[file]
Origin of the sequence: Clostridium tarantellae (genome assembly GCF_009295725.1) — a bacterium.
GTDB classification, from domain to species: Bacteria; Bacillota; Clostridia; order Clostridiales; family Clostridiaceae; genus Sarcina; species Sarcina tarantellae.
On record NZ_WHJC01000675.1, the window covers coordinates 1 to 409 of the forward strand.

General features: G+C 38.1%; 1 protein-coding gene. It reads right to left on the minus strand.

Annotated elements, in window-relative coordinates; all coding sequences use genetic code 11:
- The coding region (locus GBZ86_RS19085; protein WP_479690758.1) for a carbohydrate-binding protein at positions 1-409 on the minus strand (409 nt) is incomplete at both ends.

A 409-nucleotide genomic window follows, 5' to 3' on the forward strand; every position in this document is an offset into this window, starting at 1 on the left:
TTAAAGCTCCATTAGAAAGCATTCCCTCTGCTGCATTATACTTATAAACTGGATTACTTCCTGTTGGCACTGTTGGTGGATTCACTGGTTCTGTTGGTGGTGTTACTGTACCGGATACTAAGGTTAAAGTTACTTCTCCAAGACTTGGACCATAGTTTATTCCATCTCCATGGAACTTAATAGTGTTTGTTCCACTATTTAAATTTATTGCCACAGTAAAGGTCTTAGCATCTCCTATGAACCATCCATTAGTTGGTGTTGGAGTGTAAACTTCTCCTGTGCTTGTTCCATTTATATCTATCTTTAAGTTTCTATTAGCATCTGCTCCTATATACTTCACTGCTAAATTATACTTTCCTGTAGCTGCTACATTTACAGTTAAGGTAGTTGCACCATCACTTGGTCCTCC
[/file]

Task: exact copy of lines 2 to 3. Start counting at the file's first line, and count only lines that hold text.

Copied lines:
GTDB classification, from domain to species: Bacteria; Bacillota; Clostridia; order Clostridiales; family Clostridiaceae; genus Sarcina; species Sarcina tarantellae.
On record NZ_WHJC01000675.1, the window covers coordinates 1 to 409 of the forward strand.